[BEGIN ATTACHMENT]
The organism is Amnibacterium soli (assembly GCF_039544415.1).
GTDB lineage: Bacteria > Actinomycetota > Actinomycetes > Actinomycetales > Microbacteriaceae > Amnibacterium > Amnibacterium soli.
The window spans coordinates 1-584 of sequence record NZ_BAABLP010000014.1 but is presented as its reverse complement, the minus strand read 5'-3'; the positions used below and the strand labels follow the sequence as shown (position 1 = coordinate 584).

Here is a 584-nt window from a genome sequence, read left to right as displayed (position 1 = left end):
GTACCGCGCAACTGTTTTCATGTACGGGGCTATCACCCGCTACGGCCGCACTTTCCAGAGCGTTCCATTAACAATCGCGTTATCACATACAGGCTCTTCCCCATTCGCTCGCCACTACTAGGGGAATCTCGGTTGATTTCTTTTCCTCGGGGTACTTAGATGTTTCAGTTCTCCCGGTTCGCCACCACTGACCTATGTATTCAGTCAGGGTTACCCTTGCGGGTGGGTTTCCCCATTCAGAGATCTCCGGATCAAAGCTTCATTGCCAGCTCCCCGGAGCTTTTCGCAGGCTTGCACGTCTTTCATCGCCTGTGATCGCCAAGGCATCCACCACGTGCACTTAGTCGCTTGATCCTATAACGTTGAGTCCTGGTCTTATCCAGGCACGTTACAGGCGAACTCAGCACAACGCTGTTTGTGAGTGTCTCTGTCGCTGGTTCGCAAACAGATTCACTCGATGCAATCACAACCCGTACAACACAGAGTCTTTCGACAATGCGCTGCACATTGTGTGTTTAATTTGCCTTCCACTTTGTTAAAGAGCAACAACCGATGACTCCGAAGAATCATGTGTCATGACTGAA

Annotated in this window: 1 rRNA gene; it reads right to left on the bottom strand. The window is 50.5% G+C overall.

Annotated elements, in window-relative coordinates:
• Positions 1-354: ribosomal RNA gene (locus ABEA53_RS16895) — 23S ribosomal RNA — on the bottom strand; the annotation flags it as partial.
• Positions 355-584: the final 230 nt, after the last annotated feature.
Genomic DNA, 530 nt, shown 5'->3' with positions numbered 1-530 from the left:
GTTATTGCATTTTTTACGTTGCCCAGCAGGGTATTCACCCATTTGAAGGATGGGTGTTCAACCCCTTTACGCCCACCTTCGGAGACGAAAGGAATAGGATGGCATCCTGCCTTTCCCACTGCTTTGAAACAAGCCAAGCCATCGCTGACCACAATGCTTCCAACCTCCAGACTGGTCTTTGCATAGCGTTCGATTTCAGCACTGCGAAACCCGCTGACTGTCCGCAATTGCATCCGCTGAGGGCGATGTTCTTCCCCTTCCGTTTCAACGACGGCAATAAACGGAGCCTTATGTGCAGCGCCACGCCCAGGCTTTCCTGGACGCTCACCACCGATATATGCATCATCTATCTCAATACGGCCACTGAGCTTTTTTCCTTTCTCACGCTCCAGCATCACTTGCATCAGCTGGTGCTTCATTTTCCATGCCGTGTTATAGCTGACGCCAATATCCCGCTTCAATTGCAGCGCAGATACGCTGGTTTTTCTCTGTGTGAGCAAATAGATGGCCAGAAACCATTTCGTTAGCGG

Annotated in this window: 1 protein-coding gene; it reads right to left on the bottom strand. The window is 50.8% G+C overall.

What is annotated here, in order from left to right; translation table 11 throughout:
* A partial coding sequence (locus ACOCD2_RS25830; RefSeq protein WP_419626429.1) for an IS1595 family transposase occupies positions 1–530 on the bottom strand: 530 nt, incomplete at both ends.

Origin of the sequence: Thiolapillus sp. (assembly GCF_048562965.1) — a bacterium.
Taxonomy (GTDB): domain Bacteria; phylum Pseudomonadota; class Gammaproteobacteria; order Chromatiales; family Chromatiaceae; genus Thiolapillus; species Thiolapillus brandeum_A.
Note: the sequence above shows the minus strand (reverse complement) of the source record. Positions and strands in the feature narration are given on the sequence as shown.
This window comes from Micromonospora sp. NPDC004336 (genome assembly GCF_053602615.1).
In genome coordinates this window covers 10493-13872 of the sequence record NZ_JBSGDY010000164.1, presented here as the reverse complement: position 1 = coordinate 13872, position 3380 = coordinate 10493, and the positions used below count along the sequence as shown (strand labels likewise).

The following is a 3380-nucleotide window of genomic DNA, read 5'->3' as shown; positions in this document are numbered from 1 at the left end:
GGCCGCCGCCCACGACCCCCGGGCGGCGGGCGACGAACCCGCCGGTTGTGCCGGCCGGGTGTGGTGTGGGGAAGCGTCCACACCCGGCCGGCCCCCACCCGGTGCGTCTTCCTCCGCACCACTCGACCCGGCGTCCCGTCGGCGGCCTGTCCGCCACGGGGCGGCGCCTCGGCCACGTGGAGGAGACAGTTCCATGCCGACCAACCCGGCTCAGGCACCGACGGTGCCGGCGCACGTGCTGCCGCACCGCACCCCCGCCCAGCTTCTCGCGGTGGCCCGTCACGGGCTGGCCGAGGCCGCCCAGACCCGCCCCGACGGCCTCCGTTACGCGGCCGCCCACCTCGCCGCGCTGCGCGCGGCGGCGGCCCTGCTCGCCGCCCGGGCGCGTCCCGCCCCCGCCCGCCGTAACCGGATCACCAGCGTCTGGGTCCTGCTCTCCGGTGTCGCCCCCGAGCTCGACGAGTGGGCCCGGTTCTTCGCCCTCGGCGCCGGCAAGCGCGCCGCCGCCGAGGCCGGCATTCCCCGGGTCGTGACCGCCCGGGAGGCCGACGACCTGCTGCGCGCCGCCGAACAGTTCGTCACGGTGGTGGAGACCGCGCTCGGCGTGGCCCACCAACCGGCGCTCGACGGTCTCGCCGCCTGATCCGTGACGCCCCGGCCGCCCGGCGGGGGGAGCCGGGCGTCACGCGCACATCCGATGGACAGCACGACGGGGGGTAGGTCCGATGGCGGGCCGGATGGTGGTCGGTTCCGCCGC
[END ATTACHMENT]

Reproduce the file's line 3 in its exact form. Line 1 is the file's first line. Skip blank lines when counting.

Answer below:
The window spans coordinates 1-584 of sequence record NZ_BAABLP010000014.1 but is presented as its reverse complement, the minus strand read 5'-3'; the positions used below and the strand labels follow the sequence as shown (position 1 = coordinate 584).